These 10 charts show what forced Moody’s to upgrade India ratings
(Source: EY)

Stable inflation
The Reserve Bank of India, in its credit and monetary policy review in October 2017, kept the policy rate unchanged. The RBI kept the policy stance “neutral” with the objective of achieving a medium term consumer price index (CPI) inflation rate of 4 per cent within a band of +/-2 per cent.

Economists lowered their CPI forecasts for FY18 and FY19, after inflation averaged 4.5 per cent in FY17. E&Y in a report said, “Asian Development Bank (ADB) lowered India’s inflation forecast to 4 per cent for FY18 from an earlier estimate of 5.2 per cent.”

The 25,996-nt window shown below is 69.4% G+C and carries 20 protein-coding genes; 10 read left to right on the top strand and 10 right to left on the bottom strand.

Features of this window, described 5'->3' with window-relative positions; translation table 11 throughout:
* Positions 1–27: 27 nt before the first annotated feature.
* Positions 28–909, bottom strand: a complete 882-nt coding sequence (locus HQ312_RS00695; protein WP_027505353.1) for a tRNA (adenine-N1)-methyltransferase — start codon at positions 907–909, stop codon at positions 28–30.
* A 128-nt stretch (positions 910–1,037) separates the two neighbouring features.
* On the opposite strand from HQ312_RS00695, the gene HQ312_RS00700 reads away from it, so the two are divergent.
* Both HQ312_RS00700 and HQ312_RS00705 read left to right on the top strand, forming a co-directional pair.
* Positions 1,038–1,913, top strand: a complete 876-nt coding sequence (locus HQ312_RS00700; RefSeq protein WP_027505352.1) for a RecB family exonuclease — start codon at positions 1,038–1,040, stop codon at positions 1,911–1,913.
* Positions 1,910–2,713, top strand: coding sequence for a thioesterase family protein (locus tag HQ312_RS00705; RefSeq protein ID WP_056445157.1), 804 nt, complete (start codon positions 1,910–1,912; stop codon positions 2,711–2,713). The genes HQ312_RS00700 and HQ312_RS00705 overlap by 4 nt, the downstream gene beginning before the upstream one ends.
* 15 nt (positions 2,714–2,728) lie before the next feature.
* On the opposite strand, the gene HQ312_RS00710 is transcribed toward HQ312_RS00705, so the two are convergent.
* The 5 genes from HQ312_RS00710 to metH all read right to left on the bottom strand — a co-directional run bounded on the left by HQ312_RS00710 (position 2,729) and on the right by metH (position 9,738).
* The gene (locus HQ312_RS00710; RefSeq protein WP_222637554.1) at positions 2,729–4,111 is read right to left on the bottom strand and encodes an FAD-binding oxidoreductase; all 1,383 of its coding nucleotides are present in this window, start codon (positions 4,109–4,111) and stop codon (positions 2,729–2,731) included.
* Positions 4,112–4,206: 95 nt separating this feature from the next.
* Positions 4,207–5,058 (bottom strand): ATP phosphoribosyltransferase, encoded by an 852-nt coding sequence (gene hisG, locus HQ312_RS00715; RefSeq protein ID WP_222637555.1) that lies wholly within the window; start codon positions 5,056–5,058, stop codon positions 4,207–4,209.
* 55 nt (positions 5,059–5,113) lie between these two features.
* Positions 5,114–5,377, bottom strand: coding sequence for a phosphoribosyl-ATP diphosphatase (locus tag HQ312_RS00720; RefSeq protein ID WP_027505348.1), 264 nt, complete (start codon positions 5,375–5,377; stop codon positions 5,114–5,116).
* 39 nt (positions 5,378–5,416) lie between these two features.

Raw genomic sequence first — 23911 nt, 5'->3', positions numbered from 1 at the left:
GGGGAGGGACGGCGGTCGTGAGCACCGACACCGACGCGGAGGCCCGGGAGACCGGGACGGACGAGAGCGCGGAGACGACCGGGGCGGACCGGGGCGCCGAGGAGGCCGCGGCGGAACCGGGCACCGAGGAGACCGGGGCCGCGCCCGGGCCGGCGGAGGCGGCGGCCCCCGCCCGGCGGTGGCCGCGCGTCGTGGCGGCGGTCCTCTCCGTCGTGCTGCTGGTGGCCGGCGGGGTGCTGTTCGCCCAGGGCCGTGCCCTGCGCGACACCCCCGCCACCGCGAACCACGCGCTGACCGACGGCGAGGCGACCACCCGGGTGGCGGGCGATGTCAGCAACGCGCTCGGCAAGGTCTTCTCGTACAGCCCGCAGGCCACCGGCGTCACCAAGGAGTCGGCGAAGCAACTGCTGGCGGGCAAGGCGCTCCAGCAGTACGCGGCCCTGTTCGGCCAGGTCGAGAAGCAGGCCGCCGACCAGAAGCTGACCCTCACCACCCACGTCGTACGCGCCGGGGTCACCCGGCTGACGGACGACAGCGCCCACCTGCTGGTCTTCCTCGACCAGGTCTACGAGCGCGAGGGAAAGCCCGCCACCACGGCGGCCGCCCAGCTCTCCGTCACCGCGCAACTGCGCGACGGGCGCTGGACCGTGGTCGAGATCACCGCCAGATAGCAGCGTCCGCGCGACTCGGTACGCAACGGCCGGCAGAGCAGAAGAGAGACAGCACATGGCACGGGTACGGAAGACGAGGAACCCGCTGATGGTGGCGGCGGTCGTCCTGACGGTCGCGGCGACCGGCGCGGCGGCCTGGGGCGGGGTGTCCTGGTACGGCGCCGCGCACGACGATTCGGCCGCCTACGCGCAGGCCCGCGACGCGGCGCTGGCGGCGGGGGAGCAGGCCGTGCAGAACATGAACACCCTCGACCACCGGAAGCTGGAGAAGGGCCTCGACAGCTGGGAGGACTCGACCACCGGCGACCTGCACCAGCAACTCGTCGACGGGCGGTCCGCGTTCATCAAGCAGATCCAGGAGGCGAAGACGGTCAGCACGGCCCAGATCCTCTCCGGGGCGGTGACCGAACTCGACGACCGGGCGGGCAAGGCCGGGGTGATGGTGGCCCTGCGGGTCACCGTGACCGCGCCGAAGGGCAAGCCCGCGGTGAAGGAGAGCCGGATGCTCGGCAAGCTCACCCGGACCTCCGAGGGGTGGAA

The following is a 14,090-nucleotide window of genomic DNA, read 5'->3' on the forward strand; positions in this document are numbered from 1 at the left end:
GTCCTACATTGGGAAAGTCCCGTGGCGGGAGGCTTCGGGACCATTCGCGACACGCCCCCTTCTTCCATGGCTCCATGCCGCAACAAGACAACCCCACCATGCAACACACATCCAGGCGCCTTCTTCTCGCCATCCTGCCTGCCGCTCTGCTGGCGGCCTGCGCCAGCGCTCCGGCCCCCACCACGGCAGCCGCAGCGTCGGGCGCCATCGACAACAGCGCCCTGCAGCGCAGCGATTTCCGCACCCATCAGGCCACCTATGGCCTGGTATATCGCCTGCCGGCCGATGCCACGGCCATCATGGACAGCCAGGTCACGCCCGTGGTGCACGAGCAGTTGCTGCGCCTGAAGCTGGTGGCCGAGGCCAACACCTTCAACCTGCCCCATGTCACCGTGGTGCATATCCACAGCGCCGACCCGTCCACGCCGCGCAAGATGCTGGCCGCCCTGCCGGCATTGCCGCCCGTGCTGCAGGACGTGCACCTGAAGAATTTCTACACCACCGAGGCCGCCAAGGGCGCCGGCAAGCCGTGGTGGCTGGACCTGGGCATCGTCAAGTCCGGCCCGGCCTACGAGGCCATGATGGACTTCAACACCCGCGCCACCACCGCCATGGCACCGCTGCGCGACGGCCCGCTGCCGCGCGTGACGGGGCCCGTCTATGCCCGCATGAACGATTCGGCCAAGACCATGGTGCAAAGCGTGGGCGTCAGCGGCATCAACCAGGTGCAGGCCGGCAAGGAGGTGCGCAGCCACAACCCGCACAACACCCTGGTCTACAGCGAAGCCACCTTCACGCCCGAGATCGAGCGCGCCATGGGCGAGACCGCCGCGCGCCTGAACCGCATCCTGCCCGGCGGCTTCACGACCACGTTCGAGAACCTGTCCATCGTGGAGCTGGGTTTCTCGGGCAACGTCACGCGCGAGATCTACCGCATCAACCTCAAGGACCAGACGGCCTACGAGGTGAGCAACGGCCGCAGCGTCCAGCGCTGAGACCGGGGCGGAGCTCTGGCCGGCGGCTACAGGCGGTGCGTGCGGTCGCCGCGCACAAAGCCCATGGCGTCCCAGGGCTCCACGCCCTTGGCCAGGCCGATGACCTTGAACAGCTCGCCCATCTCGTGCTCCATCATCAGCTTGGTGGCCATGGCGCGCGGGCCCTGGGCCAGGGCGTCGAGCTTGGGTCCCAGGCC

These 10 charts show what forced Moody’s to upgrade India ratings
(Source: EY)

Demand from developed world, export boosters
India’s exports grew 4.7 per cent to $274.7 billion during FY17 from $262.3 billion in FY16, its fastest pace in five years. A revival of growth and demand in developed economies and a surge in commodity prices in 2H17 boosted Indian shipment.

The top exporting destinations include the US, the UAE, Hong Kong, China and the UK. Imports decreased marginally by 0.17 per cent year-on-year in FY17 to $380.4 billion as against $381.0 billion in FY16. The trade deficit for FY17 was at $105.7 billion, around 11 per cent lower than the deficit of $118.7 billion during FY16.

These 10 charts show what forced Moody’s to upgrade India ratings
(Source: EY)

Rising foreign investments to keep rupee strong